Growing gourmet and medical mushrooms

Paul Stamets. Growing gourmet and medical mushrooms. - Ten Speed Press, 2000


1. Mushrooms, Civilization and History

2. The Role of Mushrooms in Nature

3.Selecting a Candidate for Cultivation

4. Natural Culture: Creating Mycological Landscapes

5. The Stametsian Model: Permaculture with a Mycological Twist

6. Materials fo rFormulating a Fruiting Substrate

7. Biological Efficiency: An Expression of Yield

8. Home-made vs. Commercial Spawn

9. The Mushroom Life Cycle

10. The Six Vectors of Contamination

11. Mind and Methods for Mushroom Culture

12. Culturing Mushroom Mycelium on Agar Media

13. The Stock Culture Library: A Genetic Bank of Mushroom Strains

14. Evaluating a Mushroom Strain

15. Generating Grain Spawn

16. Creating Sawdust Spawn

17. Growing Gourmet Mushrooms on Enriched Sawdust

18. Cultivating Gourmet Mushrooms on Agricultural Waste Products

19. Cropping Containers

20. Casing: A Topsoil Promoting Mushroom Formation

21. Growth Parameters for Gourmet and Medicinal Mushroom Species

Spawn Run: Colonizing the Substrate

Primordia Formation: The Initiation Strategy

Fruitbody (Mushroom) Development

The Gilled Mushrooms

The Polypore Mushrooms of the Genera Ganoderma, Grifola and Polyporus

The Lion’s Mane of the Genus Hericium

The Wood Ears of the Genus Auricularia

The Morels: Land-Fish Mushrooms of the Genus Morchella

The Morel Life Cycle

22. Maximizing the Substrate’s Potential through Species Sequencing

23. Harvesting, Storing, and Packaging the Crop for Market

24. Mushroom Recipes: Enjoying the Fruits of Your Labors

25. Cultivation problems & Their Solutions: A Troubleshoting guide


I. Description of Environment for a Mushroom Farm

II. Designing and Building A Spawn Laboratory

III. The Growing Room: An Environment for Mushroom Formation & Development

IV. Resource Directory

V. Analyses of Basic Materials Used in Substrate Preparation

VI. Data Conversion Tables






doorway to remove debris from the feet.

the upper, inside of the petri dishes. These wa-

With ultra-modem clean rooms, a double
door anteroom, called a "Decontamination
Chamber", utilizes the down-flow of HEPA
filtered air over the worker who stands on a
metal grate. The air is pushed from above and
actively exhausted through the floor grate to

contaminants down to the rich media. Bacteria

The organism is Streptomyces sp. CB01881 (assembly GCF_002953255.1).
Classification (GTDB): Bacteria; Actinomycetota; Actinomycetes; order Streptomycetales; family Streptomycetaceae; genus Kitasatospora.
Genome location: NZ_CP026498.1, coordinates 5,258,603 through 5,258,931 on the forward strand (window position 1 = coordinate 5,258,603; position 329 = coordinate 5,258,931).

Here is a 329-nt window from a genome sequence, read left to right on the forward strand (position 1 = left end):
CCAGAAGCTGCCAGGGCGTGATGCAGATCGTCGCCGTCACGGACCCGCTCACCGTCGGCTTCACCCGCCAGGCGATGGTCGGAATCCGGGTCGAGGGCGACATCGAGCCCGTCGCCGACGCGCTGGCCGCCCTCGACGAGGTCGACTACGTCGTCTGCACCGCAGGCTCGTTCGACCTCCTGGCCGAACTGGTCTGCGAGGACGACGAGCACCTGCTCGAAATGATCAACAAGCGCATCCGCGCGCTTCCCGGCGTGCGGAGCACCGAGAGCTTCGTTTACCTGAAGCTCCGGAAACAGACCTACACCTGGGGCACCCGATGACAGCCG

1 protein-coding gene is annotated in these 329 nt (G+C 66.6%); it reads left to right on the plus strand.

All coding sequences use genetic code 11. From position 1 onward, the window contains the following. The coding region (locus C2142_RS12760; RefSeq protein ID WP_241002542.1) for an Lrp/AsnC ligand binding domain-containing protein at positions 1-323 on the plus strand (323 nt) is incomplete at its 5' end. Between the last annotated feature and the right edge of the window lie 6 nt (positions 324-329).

particularly love condensation surfaces. When
a laboratory is run at 50% relative humidity and
750 F. (24° C.) condensation should dissipate


the outside. The principle concept here
valid: the constant descension of airborne
particulates improves laboratory integrity.
Another variation of this concept is the replacement of the solid inner doors with
down-flowing air curtains. However, decontamination chambers and air curtains should
be the last projects on a long list of other priorities for the financially conservative

4) Interior surfaces not biodegradable.
Interior surfaces such as the walls, counter-

tops, shelving, etc. should not be able to
support mold growth. Wood and sheet rock

should be avoided. The floors should be

ter droplets will carry otherwise-dormant

within 24 hours after autoclaving. The other
problem caused by temperature fluctuation is
that the outer walls of the laboratory, especially
those made of concrete, sweat. I had one small
home laboratory that grew an enormous colony
of white mold on a painted, white cinder block

wall. The whole laboratory contaminated despite my best efforts. Only when I washed the
wall did I find the source. If your only option is

a laboratory with an outside facing cinder
block wall, make sure the pores have been
sealed with a thick coat of paint and permanently place an electric, baseboard heating unit
facing the wall to eliminate the possibility of

6) Lights covered with dust-proof covers.

cally resistant, cleanable mat. When using a
paint, use a non-mildewing enamel. (Caution:
Do not use paint containing fungicides, particular any containing tributyl tin oxide, an

Fluorescent lights should be covered with lens
coverings. Uncovered lights ionize particulates
which will collect as dust layers on oppositely
charged surfaces. Over time, a habitat for contaminants builds. Ionizers are similar in their

extremely dangerous toxin to both humans and

effect and are greatly over-rated. (See Con-

mushrooms.) Counter-tops can be made of

sumer Reports, Oct. 1992.)
7) Remote vacuum cleaning system. Since
constant cleaning must occur throughout the

painted several times or overlaid with a chemi-

stainless, steel or a hardened laboratory grade

formica. The shelves storing the incubating
bags should be wire meshed, and not solid, so
that the heat generated from incubation is dissipated. Petri dish cultures can be stored on solid
5) Walls and ceiling well insulated. Ambience of temperature is critical for maintaining a
laboratory. Temperature fluctuation causes two
problems. When temperatures within the lab
radically change from day to night, condensation forms within the spawn containers and on

inoculation process, having the ability to
quickly pick up spilled grain and sawdust
greatly enhances the ease of inoculation. When
inoculations are done quickly, the likelthood of
airborne fall-out (primarily from the cultivator)
is minimized. Brooms should never be used in

the laboratory. Wet/dry remote vacuums run
the risk of clogging and then breeding contaminants.

Therefore, a "dry" remote vacuum

system is recommended.

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